Crazy. Awesome. Beautiful. Life.
So to catch you up…I am officially DONE with all of the major parts of cancer treatment! Radiation was so much easier than I expected. I’ll write a separate blog piece sharing details, but right now my skin has healed well and it feels as soft as a baby’s ass.
Last Friday, my plastic surgeon leveled out my fembot boobs so that they are the same size for once! I have to say, they look pretty darn good. Still indestructible ~ when you hug me, it feels like I am wearing armor. I’m having fun planning out the final surgery which will take place sometime next Spring or Summer. The surgeon usually waits 8-12 months after radiation which allows extra time for the skin to fully heal ~ it can sometimes continue to tighten and shrink. Lots of stretching and I apply a homemade cream w/Frankincense, Lemon, Argan, Jojoba, and Vitamin E oils daily.
I had another ultrasound to check out the cyst on my ovary…I’m ecstatic to report that not only is it nothing to worry about, my doctor doesn’t even see a need to continue monitoring it. What?!!! So that’s done too.
I have begun taking Tamoxifen – a drug used to prevent reoccurrence for hormone-positive cancers. It is a systemic treatment (meaning it treats the whole body) and if there are any remaining cancer cells, it will bind their mouths closed so that they can not feed on estrogen. No food = No life.
I had mixed feelings about taking any type of drug for 5-10 years, so I did my best to explore a well-researched alternative. Each doctor and naturopath I talked with had the same answer: there is no alternative. Because I am young and know this body is awesome at producing estrogen – aka “cancer candy” – it is very important to me to address this part of the cancer treatment plan. The way I look at it, Tamoxifen is the best option available for me now and I’m open to that changing. My oncologist put it nicely, “I don’t like to tell anyone that they will be taking a drug for 10 years…because we don’t know…new research could show up or circumstances may change…let’s just try it out and see how you do.” When I got the bottle from the pharmacy, I laughed out loud when I saw the pills. I was picturing some kind of huge scary, horse pill…it just looks like an innocent, little baby aspirin. So far, no noticeable side effects other than I’ve been getting a little hot flashy at night – and this is also summer in Texas, so who doesn’t?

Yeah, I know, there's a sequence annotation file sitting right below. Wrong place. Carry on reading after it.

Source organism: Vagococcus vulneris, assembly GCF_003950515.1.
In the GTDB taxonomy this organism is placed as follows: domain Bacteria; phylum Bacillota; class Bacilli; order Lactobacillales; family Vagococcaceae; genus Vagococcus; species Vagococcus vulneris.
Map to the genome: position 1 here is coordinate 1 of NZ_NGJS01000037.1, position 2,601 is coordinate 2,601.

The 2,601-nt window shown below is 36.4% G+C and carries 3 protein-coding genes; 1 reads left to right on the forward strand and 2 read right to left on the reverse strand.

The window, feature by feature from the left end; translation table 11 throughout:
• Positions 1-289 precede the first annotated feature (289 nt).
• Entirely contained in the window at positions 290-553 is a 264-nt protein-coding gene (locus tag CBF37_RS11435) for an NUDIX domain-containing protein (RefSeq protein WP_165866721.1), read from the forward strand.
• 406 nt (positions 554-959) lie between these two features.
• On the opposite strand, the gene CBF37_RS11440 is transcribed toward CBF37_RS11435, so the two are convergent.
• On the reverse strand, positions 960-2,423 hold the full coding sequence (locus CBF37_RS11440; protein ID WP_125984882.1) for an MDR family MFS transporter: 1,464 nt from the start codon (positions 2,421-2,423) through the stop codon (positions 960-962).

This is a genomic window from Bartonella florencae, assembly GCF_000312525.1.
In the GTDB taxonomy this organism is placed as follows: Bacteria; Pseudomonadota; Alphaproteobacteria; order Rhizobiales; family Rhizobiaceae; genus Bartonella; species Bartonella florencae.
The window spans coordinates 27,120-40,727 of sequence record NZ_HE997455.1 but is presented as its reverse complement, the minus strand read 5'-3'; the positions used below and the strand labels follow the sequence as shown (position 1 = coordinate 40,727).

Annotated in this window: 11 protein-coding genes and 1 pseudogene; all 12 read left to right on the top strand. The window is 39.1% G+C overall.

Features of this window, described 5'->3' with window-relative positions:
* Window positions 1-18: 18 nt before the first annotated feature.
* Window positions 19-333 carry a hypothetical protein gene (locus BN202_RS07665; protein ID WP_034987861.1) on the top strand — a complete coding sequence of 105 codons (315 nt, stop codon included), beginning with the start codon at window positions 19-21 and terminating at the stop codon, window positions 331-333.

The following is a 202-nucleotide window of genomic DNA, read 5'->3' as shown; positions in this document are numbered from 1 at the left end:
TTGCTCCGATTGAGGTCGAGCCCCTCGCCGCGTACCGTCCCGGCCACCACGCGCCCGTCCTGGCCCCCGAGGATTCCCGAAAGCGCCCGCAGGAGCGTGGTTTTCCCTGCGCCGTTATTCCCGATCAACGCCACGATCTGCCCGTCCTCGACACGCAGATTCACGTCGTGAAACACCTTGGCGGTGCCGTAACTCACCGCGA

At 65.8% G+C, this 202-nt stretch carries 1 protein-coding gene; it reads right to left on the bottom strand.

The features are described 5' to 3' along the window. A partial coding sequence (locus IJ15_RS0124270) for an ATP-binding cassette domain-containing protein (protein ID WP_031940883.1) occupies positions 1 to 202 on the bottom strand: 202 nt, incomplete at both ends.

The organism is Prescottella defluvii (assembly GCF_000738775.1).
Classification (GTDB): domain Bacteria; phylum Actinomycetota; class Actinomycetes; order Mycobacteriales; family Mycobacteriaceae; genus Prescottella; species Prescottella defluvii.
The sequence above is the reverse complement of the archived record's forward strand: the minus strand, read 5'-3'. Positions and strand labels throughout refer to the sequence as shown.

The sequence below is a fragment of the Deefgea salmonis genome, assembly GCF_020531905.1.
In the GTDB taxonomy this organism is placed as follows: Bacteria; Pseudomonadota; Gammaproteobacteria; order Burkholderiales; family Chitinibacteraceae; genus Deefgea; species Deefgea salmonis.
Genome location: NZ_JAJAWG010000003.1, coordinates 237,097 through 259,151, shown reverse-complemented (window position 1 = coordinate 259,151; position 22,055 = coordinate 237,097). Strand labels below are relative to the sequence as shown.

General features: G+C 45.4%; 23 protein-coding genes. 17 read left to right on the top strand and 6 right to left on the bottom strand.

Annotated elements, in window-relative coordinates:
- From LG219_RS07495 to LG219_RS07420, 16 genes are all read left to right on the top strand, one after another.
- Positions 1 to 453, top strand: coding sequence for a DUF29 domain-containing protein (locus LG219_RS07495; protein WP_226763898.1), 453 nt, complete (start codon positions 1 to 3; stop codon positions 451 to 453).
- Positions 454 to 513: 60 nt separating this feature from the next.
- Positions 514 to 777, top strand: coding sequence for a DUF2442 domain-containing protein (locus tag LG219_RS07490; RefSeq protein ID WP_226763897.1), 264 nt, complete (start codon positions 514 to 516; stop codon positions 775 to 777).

August was incredible. I gifted myself a month-long sabbatical to celebrate the end of treatment. Zero doctor visits…I was just a regular gal living an amazingly free-flowing life of travel! The trip started with a few days in NYC with my sister-in-law, Annie, and then we joined our soon-to-be sister-in-law, Emma, for her bachelorette party in Brooklyn. We drank wine, ate great food, and danced until 3am! I was pretty impressed this body kept up with the girls!